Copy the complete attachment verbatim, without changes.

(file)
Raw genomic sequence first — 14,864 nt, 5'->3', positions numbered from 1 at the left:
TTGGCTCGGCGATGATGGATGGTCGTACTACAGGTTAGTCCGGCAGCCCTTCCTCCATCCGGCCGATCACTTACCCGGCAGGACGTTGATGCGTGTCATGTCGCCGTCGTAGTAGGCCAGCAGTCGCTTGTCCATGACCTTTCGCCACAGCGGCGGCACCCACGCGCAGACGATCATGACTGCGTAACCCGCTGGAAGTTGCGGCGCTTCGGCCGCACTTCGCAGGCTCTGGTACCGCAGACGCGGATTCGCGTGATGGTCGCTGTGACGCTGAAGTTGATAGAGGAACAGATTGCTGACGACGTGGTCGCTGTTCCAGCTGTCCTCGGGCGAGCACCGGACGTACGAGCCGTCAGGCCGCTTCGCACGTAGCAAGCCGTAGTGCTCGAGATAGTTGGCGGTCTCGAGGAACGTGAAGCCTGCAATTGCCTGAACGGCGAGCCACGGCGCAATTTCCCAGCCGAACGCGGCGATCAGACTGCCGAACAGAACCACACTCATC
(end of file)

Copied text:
Raw genomic sequence first — 14,864 nt, 5'->3', positions numbered from 1 at the left:
TTGGCTCGGCGATGATGGATGGTCGTACTACAGGTTAGTCCGGCAGCCCTTCCTCCATCCGGCCGATCACTTACCCGGCAGGACGTTGATGCGTGTCATGTCGCCGTCGTAGTAGGCCAGCAGTCGCTTGTCCATGACCTTTCGCCACAGCGGCGGCACCCACGCGCAGACGATCATGACTGCGTAACCCGCTGGAAGTTGCGGCGCTTCGGCCGCACTTCGCAGGCTCTGGTACCGCAGACGCGGATTCGCGTGATGGTCGCTGTGACGCTGAAGTTGATAGAGGAACAGATTGCTGACGACGTGGTCGCTGTTCCAGCTGTCCTCGGGCGAGCACCGGACGTACGAGCCGTCAGGCCGCTTCGCACGTAGCAAGCCGTAGTGCTCGAGATAGTTGGCGGTCTCGAGGAACGTGAAGCCTGCAATTGCCTGAACGGCGAGCCACGGCGCAATTTCCCAGCCGAACGCGGCGATCAGACTGCCGAACAGAACCACACTCATC